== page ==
Monday, 18 July 2011
Airlines, the EU-ETS and Biofuels
The ever-informative news aggregators at Climate Connect have done an interesting wrap up of European airlines' efforts to prepare for inclusion in the EU Emissions Trading Scheme (EU-ETS). From 2012, airlines that operate from the EU will have to keep their greenhouse gas emissions within a cap set by regulators, or else buy carbon credits for their excesses.
Airlines are pursuing various measures to escape the cost of buying allowances or offsets. Some, like those in China and the U.S., are suing. Most European based airlines, however, are looking at ways to reduce their emissions without necessarily reducing the number of flights. Key in these efforts is a switch to biofuels. As Climate Connect reports, KLM has begun operating commercial flights between Paris and Amsterdam using a biokerosene blend derived from used cooking oil. Lufthansa will use a 50% biofuel blend in one engine on flights between Hamburg and Frankfurt (planes are designed to fly and land safely on one engine). And British Airways is planning to procure modest amounts of biofuel from municipal waste by 2014.
All of this is superficially encouraging, until you consider the routes on which they are using these more "environmentally friendly" fuels. Paris to Amsterdam is 500 km (300 miles). That's 3 hours 18 minutes from city centre to city centre by rail. By air it's a 1 hour 15 minutes flightr, plus 2 hours check-in and travel out to the airport for a total journey time that's the same or even longer than taking the train. The time savings are more in the airlines' favour on the Frankfurt-Hamburg route, but not by much.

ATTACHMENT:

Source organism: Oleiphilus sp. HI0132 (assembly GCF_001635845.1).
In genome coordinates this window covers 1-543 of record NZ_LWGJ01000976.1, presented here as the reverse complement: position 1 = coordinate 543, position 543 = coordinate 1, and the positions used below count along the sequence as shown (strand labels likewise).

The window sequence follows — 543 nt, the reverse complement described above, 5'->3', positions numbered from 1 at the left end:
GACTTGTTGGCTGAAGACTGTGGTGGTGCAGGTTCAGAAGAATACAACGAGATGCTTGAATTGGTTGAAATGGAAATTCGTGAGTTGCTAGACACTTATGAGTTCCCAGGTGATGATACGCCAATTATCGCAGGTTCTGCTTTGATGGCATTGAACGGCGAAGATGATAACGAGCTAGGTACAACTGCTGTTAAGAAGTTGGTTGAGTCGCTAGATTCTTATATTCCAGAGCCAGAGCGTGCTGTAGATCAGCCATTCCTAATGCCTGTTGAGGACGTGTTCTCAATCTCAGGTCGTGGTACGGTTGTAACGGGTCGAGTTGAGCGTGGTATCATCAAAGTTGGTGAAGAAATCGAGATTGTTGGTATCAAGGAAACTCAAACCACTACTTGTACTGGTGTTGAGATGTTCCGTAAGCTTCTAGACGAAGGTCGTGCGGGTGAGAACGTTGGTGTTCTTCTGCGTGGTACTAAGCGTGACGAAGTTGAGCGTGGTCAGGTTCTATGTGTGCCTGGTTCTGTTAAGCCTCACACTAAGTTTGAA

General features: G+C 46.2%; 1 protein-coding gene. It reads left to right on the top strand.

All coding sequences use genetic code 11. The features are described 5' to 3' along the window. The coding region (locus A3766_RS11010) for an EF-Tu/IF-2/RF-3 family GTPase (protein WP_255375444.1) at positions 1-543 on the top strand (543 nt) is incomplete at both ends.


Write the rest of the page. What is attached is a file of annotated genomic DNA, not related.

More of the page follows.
Who exactly is making all those flights, and why?
I understand that the airlines want to test the use of biofuels on routes where there's somewhere safe to land if things go wrong - the mid-Atlantic is not the place to discover there's a problem. However, I worry that making too much noise about their pioneering use of biofuels on extremely short-haul flights raises reputational risks for the airlines. Greenhouse gas emissions from short-haul airplane flights are about 10X those of rail travel. Using biofuels to cut those emissions by 20% or so does not make short-haul flights an environmentally benign option, especially when more sustainable alternatives already exist.